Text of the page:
Lot 139
Lord Henry Seymour's copy of Cosima by G. Sand

Estimate: $80 - $100

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About this Lot

“George SAND” [Amantine Aurore Lucile DUPIN, later Baronne Dudevant (1804-1876)]. Cosima ou la haine dans l'amour: drame en cinq actes précédé d'un prologue par George Sand. Paris: Bonnaire, Tresse, 1840. Octavo (8 ¼ x 5in; 210 x 127mm). Pp. [i-iv; 1-]152. Half-title. (Spotted). Contemporary French red calf-backed marbled paper-covered boards, spine gilt, gilt stamp on upper cover (initial ‘HS’ on a shield, the shield surmounted by a coronet containing a couped eagle). Provenance: Lord Henry Seymour (1805-1859, binding).

Attractive copy of an important work: the first edition of George Sand’s drama set in Florence – the work was a failure initially but can now be seen as part of Sand’s exploration of herself and of women’s place in society.

“As Sand states in the preface, Cosima exemplifies an attempt to establish a new genre of theater by giving a voice to the “moi intérieur” of the heroine. Cosima brings to the stage the domestic isolation of women and the inability of society to understand her plight, her only avenue of escape is suicide. Claudie continues Sand's endeavor to bring psychological realism, as Gay Manifold identifies it, to the stage and plays an integral role in the transformation of the heroine. Unlike Cosima, Claudie is able to escape the domestic isolation and seclusion of married women. Through a study of the feminine topos, Cravens probes the possibility of Sand not only staging the inner struggle of women in Cosima and Claudie, but that of herself, as well.” (abstract of Staging a Heroine in George Sand: The Path from Cosima to Claudie by Arline Cravens, published in Women in French Studies  Special Issue, Volume 5, 2014).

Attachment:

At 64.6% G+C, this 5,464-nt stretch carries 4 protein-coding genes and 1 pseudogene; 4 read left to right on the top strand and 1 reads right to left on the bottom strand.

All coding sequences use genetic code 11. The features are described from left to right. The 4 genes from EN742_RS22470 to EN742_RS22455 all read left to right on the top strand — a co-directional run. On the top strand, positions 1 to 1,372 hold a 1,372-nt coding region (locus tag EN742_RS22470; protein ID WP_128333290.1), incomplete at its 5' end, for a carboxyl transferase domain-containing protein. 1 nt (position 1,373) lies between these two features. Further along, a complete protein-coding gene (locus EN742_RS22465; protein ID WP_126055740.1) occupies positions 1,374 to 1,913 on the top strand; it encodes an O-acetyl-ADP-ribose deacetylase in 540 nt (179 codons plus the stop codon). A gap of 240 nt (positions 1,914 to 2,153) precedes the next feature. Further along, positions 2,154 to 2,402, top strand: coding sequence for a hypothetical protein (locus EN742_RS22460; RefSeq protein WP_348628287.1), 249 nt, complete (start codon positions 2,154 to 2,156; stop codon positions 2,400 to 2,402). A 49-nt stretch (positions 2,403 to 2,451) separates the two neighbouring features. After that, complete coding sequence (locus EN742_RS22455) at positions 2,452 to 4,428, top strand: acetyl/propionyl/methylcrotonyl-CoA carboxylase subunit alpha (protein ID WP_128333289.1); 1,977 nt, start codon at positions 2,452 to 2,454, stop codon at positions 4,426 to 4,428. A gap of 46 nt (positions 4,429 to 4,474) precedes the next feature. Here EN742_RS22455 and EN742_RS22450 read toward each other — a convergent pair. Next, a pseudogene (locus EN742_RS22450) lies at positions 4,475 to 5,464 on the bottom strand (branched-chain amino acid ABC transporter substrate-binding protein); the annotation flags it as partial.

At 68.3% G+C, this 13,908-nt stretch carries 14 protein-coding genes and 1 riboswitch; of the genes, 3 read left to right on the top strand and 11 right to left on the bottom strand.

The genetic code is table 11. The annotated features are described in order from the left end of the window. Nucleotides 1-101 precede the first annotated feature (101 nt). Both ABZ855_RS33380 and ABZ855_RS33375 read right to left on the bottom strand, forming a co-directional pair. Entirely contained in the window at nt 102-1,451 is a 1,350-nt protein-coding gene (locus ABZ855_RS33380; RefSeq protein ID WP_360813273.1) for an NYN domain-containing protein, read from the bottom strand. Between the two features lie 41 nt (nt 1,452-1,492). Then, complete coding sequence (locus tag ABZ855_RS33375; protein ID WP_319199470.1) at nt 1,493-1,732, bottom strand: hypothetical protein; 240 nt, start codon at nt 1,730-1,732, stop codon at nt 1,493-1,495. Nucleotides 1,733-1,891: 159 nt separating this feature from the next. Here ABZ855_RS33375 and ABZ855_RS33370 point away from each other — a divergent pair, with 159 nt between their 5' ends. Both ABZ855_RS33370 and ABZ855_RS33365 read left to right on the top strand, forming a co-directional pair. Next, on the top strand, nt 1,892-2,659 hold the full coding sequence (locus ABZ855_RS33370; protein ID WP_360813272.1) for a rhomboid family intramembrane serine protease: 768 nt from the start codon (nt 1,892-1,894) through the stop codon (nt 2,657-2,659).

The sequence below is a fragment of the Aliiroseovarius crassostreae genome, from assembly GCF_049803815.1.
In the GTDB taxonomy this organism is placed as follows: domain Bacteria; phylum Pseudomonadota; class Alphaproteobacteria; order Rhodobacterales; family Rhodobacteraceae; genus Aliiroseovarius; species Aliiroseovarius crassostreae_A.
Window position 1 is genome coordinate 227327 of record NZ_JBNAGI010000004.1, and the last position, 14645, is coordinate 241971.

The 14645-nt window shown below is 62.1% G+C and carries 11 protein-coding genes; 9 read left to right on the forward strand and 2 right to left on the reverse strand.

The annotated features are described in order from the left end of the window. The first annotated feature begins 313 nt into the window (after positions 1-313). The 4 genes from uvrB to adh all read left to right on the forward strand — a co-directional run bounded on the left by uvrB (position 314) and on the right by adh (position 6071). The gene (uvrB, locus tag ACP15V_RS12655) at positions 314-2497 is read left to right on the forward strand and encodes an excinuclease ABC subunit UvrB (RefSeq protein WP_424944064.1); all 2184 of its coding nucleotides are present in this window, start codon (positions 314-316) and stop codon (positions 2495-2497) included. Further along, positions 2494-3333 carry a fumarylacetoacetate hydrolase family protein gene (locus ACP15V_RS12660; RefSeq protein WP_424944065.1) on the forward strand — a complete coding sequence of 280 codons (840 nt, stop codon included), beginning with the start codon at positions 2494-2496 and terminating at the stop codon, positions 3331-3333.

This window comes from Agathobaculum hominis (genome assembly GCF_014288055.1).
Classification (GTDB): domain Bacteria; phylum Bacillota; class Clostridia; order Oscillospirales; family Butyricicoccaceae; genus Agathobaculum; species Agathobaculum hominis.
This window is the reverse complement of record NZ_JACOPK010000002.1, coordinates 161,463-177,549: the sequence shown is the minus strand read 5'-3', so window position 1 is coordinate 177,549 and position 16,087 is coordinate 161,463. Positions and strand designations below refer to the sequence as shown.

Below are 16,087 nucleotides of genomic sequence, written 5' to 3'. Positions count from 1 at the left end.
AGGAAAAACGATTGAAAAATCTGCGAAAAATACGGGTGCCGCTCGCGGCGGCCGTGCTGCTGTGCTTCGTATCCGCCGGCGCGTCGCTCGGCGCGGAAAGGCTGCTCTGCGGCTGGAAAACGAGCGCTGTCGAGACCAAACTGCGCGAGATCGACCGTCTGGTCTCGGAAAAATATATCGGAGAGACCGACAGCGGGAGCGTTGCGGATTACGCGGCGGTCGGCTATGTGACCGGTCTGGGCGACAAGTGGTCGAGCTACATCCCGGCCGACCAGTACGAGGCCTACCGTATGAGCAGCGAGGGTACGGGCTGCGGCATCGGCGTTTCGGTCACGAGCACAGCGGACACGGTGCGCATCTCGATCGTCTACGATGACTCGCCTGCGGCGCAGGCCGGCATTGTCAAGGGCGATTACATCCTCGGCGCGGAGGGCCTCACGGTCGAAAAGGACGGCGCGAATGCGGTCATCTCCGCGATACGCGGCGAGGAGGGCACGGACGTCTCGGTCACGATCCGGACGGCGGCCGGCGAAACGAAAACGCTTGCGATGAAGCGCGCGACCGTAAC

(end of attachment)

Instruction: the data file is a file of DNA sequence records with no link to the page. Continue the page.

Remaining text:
Lord Henry Seymour “founder of the Jockey Club at Paris, was the younger son of Francis Charles Seymour Conway, third marquis of Hertford, by Maria Fagniani, adopted daughter of George Augustus Selwyn (1719–1791). …  Lord Henry was born in Paris on 18 Jan. 1805, his father, then Lord Yarmouth, having been detained in France on landing there just after the rupture of the treaty of Amiens. Lord Yarmouth was released in 1806 through Fox's intercession with Talleyrand, but his wife remained in France, and Lord Henry is said, though this is a manifest exaggeration, never to have set foot in England. In 1856 he inherited his mother's large fortune. In 1833 he was one of the eighteen founders of a society for the encouragement of horse-breeding in France, to which was attached the Jockey Club, and his horses repeatedly won prizes at the Bois de Boulogne and Chantilly races. A prominent member of the aristocratic society of Paris, he was noted for his eccentricities, and in the carnivals of 1834 and 1835 he attempted to introduce the Italian custom of throwing comfits and coins among the crowd. He died in Paris, unmarried, on 16 Aug. 1859, and was buried in his mother's vault at Père-Lachaise. He bequeathed money for the support of four favourite horses, which were never again to be saddled, and left the residue of his property, about 36,000l. a year, to the Paris hospitals.” (Wikisource).

 Vicaire VII:213.

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